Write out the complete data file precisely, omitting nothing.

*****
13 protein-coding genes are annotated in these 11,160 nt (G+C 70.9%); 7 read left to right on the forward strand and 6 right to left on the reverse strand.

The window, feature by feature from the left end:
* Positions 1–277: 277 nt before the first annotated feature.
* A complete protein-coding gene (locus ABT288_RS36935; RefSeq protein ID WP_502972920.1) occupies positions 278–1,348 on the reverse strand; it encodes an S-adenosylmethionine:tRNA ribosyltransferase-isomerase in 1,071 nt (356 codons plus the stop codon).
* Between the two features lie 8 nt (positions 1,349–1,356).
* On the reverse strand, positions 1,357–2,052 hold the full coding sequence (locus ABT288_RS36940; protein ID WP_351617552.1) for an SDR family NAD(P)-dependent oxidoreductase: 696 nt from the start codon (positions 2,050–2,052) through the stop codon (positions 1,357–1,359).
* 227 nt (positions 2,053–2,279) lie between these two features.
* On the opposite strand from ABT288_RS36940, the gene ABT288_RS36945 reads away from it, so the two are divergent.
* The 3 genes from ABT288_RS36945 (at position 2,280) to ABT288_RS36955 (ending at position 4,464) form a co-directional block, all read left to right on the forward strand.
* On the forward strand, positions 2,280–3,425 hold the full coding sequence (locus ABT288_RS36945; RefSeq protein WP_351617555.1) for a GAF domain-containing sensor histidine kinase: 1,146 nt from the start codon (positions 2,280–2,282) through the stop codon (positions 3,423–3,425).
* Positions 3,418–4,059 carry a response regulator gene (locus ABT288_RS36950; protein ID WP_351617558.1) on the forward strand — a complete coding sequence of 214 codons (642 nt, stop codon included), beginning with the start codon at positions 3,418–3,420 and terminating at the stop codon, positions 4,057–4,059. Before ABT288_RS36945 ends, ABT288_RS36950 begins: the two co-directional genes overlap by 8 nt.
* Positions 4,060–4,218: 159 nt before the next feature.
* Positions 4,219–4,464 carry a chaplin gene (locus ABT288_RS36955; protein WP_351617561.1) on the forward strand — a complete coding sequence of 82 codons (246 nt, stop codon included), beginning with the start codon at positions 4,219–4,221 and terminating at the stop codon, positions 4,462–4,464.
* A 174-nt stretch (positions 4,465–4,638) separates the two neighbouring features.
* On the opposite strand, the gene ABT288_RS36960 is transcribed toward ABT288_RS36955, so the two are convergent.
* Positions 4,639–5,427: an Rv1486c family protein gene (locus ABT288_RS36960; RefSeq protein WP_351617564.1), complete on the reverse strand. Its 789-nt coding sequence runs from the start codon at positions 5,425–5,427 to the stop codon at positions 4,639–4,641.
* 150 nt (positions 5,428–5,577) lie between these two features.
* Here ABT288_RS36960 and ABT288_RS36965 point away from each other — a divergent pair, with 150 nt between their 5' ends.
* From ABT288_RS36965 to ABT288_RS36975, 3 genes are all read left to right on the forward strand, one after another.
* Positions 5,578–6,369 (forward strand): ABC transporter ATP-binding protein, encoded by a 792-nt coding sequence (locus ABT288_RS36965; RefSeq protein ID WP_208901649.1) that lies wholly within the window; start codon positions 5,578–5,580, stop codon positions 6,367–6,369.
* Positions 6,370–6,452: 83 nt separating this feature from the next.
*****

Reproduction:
13 protein-coding genes are annotated in these 11,160 nt (G+C 70.9%); 7 read left to right on the forward strand and 6 right to left on the reverse strand.

The window, feature by feature from the left end:
* Positions 1–277: 277 nt before the first annotated feature.
* A complete protein-coding gene (locus ABT288_RS36935; RefSeq protein ID WP_502972920.1) occupies positions 278–1,348 on the reverse strand; it encodes an S-adenosylmethionine:tRNA ribosyltransferase-isomerase in 1,071 nt (356 codons plus the stop codon).
* Between the two features lie 8 nt (positions 1,349–1,356).
* On the reverse strand, positions 1,357–2,052 hold the full coding sequence (locus ABT288_RS36940; protein ID WP_351617552.1) for an SDR family NAD(P)-dependent oxidoreductase: 696 nt from the start codon (positions 2,050–2,052) through the stop codon (positions 1,357–1,359).
* 227 nt (positions 2,053–2,279) lie between these two features.
* On the opposite strand from ABT288_RS36940, the gene ABT288_RS36945 reads away from it, so the two are divergent.
* The 3 genes from ABT288_RS36945 (at position 2,280) to ABT288_RS36955 (ending at position 4,464) form a co-directional block, all read left to right on the forward strand.
* On the forward strand, positions 2,280–3,425 hold the full coding sequence (locus ABT288_RS36945; RefSeq protein WP_351617555.1) for a GAF domain-containing sensor histidine kinase: 1,146 nt from the start codon (positions 2,280–2,282) through the stop codon (positions 3,423–3,425).
* Positions 3,418–4,059 carry a response regulator gene (locus ABT288_RS36950; protein ID WP_351617558.1) on the forward strand — a complete coding sequence of 214 codons (642 nt, stop codon included), beginning with the start codon at positions 3,418–3,420 and terminating at the stop codon, positions 4,057–4,059. Before ABT288_RS36945 ends, ABT288_RS36950 begins: the two co-directional genes overlap by 8 nt.
* Positions 4,060–4,218: 159 nt before the next feature.
* Positions 4,219–4,464 carry a chaplin gene (locus ABT288_RS36955; protein WP_351617561.1) on the forward strand — a complete coding sequence of 82 codons (246 nt, stop codon included), beginning with the start codon at positions 4,219–4,221 and terminating at the stop codon, positions 4,462–4,464.
* A 174-nt stretch (positions 4,465–4,638) separates the two neighbouring features.
* On the opposite strand, the gene ABT288_RS36960 is transcribed toward ABT288_RS36955, so the two are convergent.
* Positions 4,639–5,427: an Rv1486c family protein gene (locus ABT288_RS36960; RefSeq protein WP_351617564.1), complete on the reverse strand. Its 789-nt coding sequence runs from the start codon at positions 5,425–5,427 to the stop codon at positions 4,639–4,641.
* 150 nt (positions 5,428–5,577) lie between these two features.
* Here ABT288_RS36960 and ABT288_RS36965 point away from each other — a divergent pair, with 150 nt between their 5' ends.
* From ABT288_RS36965 to ABT288_RS36975, 3 genes are all read left to right on the forward strand, one after another.
* Positions 5,578–6,369 (forward strand): ABC transporter ATP-binding protein, encoded by a 792-nt coding sequence (locus ABT288_RS36965; RefSeq protein ID WP_208901649.1) that lies wholly within the window; start codon positions 5,578–5,580, stop codon positions 6,367–6,369.
* Positions 6,370–6,452: 83 nt separating this feature from the next.